I am Richard and once was a monk of the Cistercian order at Boxley Abbey, north of Maidstone, Kent. It is now the Year of Our Lord 1389, and I am far from that life of poverty, contemplation, and silence that I lived for most of my years. Boxley was my home from near infancy until I had passed 35 years when I was ejected by an abbot who wanted rid of me. If I had imagined ever leaving Boxley before that day, I would have thought my life would end in a trice, that my skin would be mauled to ribbons by the claws of the devil. Yay, I must be blessed, for I have lived through times of terrible consequence and now wear a mantle of wealth far beyond the riches of Boxley Abbey itself.
Opening lines to The Song of Oswald
Thus begins “The Song of Oswald,” a novel I wrote four years ago and which remains unpublished. It’s a medieval adventure story about Richard, a monk who has been ejected from his abbey, and his brother. They undertake a risky mission from Boxley Abbey to France to steal the sacred remains of a long-dead English saint and return them to England. The corrupt abbot wants the relics to attract visits and financial inducements from pilgrims.
Oswald, Richard’s brother, is a sort of Robin Hood character, who is hired by the Boxley abbot to carry out this assignment. He’s a dangerous outlaw but has a benevolent reputation among the common folk: a hero and a villain.
A medieval adventure yarn
Richard, Oswald, and a young woman named Claire cross the English Channel in a medieval hulk 1, walk through war-ravaged northern France and encounter a fortified monastery where the sacred relics lie. They are the target of arrows, bullied by a vicious English knight who competes for the remains and the riches in the abbey. They flee the monastery, which is set ablaze by the English army. They never find the sacred remains of the English saint.
Writing The Song of Oswald was a culmination of a long-term fascination of mine with monks and monasteries. It was also the inspiration for the name of The Happy Monk Baking Company.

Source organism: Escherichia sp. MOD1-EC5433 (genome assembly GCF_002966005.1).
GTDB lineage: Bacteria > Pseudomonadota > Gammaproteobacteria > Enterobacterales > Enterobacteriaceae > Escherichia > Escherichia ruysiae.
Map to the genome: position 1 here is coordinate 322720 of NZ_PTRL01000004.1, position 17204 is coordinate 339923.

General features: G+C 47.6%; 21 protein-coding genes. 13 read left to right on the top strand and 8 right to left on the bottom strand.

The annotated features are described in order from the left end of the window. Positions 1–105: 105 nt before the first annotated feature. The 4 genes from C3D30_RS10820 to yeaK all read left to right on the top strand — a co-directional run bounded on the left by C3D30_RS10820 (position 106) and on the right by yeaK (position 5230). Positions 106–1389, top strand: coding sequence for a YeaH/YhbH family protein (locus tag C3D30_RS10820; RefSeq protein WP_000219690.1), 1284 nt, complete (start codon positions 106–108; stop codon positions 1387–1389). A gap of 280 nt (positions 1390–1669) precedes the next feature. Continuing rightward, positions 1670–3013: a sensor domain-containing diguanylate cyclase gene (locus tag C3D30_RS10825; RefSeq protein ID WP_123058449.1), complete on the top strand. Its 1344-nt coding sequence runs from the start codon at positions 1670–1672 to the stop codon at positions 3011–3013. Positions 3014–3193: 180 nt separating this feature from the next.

The monastic tradition was a grand experiment in building a utopian community. Simple at first: the rejection of all material concerns, removal from the secular world, and the devotion of one’s life to the sacred. Life was ruled by a daily/hourly ritual of prayer and simple works. The European movement thrived for hundreds of years, brought about innovations in farming, architecture and was the engine of unparalleled economic expansion and wealth.
A failed experiment in religious community
And in that, the utopian experiment faltered. How could the vast riches of the monasteries co-exist with the severe religious devotions of the monks, which was governed by a strict Holy Rule? Abbeys became corrupt money-lenders, owners of vast tracts of land, brothel keepers, and their priests preyed on the fears of people who sought divine protection from evil.
Power and enrichment gradually overtook the monasteries’ business and the common folk came to despise them. Finally, in the early 1500s, Henry VIII dissolved most of the 900 English religious houses and ended a way of life for 12,000 monks, canons, friars, and nuns. And with that, dissolved a way of life that had much to speak of: a protected, quiet way of life, spiritual devotion, good works in the communities, simple farming and the preservation of vast works of literature and religious writings.
Boxley Abbey was a real monastery, one of many destroyed by Henry VIII and his cold-blooded lieutenant, Thomas Cromwell. It wasn’t as grand as the one I created in the novel, which is based on the magnificent Fountains Abbey in Yorkshire.
Jennifer and I visited Boxley in 2015. All that remains are some crumbling stone walls, a hayfield, and an old barn. An old mare crossed the field to the fence when we stopped at the gate. We fed it apples from a nearby tree. I asked the horse if she knew any monks. “More apples, please,” she said.
Boxley and the chalk hills of Kent